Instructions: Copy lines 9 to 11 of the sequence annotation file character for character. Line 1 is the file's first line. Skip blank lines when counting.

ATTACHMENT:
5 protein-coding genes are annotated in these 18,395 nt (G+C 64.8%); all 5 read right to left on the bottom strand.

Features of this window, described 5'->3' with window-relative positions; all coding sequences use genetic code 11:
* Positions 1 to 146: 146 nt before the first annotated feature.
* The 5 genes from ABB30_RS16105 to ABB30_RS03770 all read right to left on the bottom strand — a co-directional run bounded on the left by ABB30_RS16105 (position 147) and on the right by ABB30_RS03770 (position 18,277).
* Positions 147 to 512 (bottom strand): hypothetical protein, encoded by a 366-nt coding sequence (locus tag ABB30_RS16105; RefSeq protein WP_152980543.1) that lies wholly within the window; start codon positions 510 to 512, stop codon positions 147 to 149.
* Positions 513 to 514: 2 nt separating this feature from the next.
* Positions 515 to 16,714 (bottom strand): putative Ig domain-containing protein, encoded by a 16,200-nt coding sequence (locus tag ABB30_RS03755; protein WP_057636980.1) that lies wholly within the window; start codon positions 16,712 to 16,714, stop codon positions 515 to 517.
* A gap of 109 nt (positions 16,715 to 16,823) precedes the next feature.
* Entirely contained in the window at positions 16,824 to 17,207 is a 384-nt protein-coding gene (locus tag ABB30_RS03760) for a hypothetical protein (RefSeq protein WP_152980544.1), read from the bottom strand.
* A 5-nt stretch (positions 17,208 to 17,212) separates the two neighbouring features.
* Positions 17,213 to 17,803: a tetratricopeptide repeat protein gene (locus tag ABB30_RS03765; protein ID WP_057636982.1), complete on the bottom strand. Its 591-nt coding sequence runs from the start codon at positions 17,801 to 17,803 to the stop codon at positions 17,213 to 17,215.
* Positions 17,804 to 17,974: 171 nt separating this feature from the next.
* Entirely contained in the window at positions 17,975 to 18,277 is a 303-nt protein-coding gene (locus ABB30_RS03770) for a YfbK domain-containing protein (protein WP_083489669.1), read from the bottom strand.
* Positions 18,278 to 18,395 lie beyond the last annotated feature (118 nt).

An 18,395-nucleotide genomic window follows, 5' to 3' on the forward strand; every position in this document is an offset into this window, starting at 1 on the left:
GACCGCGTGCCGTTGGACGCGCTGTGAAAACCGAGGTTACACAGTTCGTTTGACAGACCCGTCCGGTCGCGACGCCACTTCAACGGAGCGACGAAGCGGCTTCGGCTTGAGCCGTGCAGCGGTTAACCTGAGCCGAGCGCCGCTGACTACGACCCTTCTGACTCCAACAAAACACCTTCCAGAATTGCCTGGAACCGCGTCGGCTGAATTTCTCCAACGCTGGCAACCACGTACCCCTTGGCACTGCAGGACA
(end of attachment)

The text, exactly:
* Entirely contained in the window at positions 16,824 to 17,207 is a 384-nt protein-coding gene (locus tag ABB30_RS03760) for a hypothetical protein (RefSeq protein WP_152980544.1), read from the bottom strand.
* A 5-nt stretch (positions 17,208 to 17,212) separates the two neighbouring features.
* Positions 17,213 to 17,803: a tetratricopeptide repeat protein gene (locus tag ABB30_RS03765; protein ID WP_057636982.1), complete on the bottom strand. Its 591-nt coding sequence runs from the start codon at positions 17,801 to 17,803 to the stop codon at positions 17,213 to 17,215.